Currently, there is no definition for the term 'mouth cancer'. We have used the term ‘mouth cancer’ to mean cancers arising in the head and neck (excluding brain cancers and skin cancers).
"Cancer can occur in any part of the mouth, tongue, lips, throat, salivary glands, pharynx, larynx, sinus, and other sites located in the head and neck area"
As I have got involved with head and neck cancer patients and see the common treatment modalities used to treat them and the common side effects they suffer and support they need, I feel that 'mouth cancer' patients have much in common. Saliva gland and squamous cell carcinomas can both present in the palate and both result in facial deformity and need for recostruction with a prosthesis. Patients with these rarer cancers are united by their similar concerns.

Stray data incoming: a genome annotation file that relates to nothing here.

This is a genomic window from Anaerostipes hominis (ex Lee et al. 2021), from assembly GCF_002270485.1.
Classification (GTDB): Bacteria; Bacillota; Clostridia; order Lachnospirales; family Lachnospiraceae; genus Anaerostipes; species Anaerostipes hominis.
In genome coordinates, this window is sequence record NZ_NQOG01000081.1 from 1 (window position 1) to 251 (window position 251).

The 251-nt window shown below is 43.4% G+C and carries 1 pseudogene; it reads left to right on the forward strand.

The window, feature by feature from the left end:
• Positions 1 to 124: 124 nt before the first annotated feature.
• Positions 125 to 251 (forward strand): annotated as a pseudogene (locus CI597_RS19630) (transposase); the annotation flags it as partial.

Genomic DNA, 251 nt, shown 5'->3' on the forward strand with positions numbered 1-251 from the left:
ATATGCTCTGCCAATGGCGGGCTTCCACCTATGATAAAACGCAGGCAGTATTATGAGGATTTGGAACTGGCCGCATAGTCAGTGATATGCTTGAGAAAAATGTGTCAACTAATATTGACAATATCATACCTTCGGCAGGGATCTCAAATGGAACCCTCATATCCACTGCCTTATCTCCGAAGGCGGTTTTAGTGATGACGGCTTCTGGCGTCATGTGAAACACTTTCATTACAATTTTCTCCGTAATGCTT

The Mouth Cancer Foundation represents 'mouth cancer' patients and, through awareness campaigns, helps educate the public of the early signs of these cancers and risk factors through 'Mouth Cancer' awareness events. It helps 'mouth cancer' survivors know that theirs is not a forgotten cancer. In the USA, they already have an Oral, Head & Neck Cancer Awareness Week. While the description ‘Oral, Head and Neck Cancer’ is technically more correct, it is more difficult for the lay person to grasp. As such, the Mouth Cancer Foundation sees no difficulties in talking about the head and neck cancers as 'mouth cancers'.